I was a very young teenager when my mother took me to see the documentary movie Mein Kampf. I’ve never been able to erase those visuals, black and white photographs of concentration camp victims. That was my mother’s point: We must never forget.
Perhaps for that reason, though I choose to read a lot of history and historical novels, I’m never thrilled to encounter Nazi horror up close on the pages I’m reading. I don’t wish to experience it again.
I picked up Lilac Girls on the recommendation of a good friend.
I made it through the early segments – the invasion of Poland, Caroline Ferriday’s work with refugees in New York City, the early violence against Jews in Germany. I set the book down when the narrative placed the German female doctor – Herta Oberheuser – in Ravensbrück. I didn’t want to go there.
When I told my friend, she said to keep reading, that it would be worth it.
And it was. Through the horror, in spite of the appalling devastation and loss, this is a story about redemption. And it is a true story, fleshed out with the author’s narrative of the main characters’ internal thoughts and reactions.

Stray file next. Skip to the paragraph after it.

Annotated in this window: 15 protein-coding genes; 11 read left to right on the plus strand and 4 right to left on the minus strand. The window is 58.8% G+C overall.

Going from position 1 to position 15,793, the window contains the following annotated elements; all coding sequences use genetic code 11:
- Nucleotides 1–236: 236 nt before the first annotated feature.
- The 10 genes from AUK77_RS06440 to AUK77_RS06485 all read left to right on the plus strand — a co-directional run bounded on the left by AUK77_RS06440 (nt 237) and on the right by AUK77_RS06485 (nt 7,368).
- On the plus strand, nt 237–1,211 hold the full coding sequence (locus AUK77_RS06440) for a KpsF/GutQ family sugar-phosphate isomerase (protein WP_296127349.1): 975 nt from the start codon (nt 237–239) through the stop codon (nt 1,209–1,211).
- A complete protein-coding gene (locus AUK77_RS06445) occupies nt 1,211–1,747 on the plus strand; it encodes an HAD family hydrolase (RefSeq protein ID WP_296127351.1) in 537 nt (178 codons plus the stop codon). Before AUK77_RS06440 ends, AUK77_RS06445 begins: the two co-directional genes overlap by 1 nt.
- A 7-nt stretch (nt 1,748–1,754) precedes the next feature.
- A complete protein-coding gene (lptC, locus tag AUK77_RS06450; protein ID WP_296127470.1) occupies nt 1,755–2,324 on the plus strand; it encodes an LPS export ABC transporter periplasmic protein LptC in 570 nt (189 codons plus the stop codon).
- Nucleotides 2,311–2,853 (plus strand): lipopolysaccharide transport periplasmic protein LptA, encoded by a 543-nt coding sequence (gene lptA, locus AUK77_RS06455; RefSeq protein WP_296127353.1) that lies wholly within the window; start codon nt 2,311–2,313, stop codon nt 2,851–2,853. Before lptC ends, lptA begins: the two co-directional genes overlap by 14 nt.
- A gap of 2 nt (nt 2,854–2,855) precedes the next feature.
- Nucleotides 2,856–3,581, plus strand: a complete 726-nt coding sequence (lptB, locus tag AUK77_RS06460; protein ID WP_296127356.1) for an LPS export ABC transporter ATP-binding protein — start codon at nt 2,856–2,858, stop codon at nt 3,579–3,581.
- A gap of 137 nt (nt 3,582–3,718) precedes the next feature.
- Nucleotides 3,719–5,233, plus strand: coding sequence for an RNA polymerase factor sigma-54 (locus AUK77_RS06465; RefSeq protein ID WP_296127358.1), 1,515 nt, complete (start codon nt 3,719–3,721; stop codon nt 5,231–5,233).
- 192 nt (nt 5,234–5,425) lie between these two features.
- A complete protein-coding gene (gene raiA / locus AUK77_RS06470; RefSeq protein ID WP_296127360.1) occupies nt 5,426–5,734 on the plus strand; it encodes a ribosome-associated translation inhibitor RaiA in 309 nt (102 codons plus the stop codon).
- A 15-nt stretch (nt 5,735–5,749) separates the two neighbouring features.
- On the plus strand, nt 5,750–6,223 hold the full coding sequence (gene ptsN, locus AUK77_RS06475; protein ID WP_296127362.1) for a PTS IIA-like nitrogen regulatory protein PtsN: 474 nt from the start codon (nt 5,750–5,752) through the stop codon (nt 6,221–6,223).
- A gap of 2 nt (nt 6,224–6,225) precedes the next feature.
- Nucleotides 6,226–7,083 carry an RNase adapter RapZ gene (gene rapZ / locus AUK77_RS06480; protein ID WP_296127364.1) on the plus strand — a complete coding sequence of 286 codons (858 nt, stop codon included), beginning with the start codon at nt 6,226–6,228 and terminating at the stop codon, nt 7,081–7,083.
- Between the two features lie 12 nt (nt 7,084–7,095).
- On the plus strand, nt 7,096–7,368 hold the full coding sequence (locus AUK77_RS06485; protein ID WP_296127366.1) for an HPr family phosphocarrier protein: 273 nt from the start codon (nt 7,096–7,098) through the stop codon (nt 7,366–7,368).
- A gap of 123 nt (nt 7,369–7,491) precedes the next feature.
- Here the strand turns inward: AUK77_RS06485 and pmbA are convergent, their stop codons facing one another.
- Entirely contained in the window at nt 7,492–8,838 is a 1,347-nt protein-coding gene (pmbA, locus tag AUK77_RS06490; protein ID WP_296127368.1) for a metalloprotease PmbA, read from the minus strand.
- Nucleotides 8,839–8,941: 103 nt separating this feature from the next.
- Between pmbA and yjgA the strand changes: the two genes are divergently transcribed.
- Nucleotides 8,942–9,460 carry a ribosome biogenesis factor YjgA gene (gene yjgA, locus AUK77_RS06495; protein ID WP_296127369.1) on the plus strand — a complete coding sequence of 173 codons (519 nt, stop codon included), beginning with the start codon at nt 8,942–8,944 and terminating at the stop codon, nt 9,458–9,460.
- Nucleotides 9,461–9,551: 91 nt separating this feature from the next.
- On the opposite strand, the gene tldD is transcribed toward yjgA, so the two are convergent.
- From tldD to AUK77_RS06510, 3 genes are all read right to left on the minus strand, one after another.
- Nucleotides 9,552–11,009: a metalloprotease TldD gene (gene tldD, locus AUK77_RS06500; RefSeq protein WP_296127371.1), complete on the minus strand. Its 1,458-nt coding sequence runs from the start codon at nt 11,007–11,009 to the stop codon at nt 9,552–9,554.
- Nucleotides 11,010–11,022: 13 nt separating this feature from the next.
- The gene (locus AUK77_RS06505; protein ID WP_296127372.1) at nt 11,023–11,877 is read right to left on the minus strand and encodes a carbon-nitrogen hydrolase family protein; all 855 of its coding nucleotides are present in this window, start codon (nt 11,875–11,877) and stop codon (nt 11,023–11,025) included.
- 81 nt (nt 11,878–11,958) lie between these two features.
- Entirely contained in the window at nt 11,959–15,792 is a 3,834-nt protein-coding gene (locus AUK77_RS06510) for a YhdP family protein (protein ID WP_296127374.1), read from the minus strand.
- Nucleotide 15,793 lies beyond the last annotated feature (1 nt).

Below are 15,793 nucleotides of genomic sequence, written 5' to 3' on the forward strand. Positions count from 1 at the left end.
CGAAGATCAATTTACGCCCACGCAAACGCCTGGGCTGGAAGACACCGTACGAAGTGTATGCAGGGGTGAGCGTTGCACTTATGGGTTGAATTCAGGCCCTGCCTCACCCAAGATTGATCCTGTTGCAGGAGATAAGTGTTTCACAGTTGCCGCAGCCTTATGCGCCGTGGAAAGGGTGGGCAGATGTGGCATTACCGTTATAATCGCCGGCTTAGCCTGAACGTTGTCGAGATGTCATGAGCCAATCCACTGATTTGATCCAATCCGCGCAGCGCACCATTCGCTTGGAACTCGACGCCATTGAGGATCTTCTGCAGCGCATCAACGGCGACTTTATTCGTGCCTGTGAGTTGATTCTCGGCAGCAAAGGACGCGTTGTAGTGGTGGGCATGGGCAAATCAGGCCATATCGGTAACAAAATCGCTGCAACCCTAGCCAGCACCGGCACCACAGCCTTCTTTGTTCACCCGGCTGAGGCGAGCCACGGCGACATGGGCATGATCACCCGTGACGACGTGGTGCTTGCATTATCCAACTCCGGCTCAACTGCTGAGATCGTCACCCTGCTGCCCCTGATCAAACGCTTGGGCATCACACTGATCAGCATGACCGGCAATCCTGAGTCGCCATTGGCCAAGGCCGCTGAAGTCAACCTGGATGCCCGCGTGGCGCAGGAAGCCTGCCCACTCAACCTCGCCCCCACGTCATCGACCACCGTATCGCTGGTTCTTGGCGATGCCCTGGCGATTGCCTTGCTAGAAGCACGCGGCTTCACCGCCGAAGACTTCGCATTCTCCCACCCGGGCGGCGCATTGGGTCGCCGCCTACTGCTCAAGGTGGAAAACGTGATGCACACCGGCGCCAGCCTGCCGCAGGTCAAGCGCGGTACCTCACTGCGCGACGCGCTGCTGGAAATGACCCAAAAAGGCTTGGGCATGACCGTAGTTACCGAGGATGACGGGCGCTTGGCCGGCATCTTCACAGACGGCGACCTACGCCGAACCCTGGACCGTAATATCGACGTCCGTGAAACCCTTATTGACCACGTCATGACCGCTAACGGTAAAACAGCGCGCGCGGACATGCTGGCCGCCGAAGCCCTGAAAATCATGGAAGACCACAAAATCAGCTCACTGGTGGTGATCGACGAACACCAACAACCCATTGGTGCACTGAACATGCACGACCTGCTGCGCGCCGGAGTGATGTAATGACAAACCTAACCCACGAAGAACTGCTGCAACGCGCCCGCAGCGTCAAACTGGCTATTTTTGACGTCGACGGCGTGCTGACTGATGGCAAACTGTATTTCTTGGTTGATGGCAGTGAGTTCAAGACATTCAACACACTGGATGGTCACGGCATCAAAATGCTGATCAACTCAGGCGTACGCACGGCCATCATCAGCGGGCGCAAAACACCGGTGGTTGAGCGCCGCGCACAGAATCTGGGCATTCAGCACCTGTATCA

Through tracing the actions (and probable thoughts) of real characters New York socialite Caroline Ferriday and Herta Oberheuser, then weaving them with the narrative of the fictional polish teenager Kasia Kuzmerick, the author plunges us into the horror of the Ravensbrück Concentration Camp for Women.
Fast forward the narrative to the mid-fifties, after the war is over. I was unaware this story was real until I began to read about the role of Norman Cousins, editor of The Saturday Review. My family subscribed to that magazine, and through my early adulthood, I did, as well.
At that point I set down the book again and began chasing links online – yes, true story, impacted by people I “knew,” though not personally. Caroline Ferriday enlisted the help of Norman Cousins and his platform to raise funds to bring thirty five of the Ravensbrück survivors to the US for whatever corrective surgery was possible. In so doing, she was continuing a family legacy of political and charitable activism. Since the publication of Lilac Girls, author Martha Hall Kelly has released two additional books, chronicling the role of Caroline Ferriday’s ancestors during WWI (Lost Roses) and the Civil War (Sunflower Sisters). I highly recommend all three books.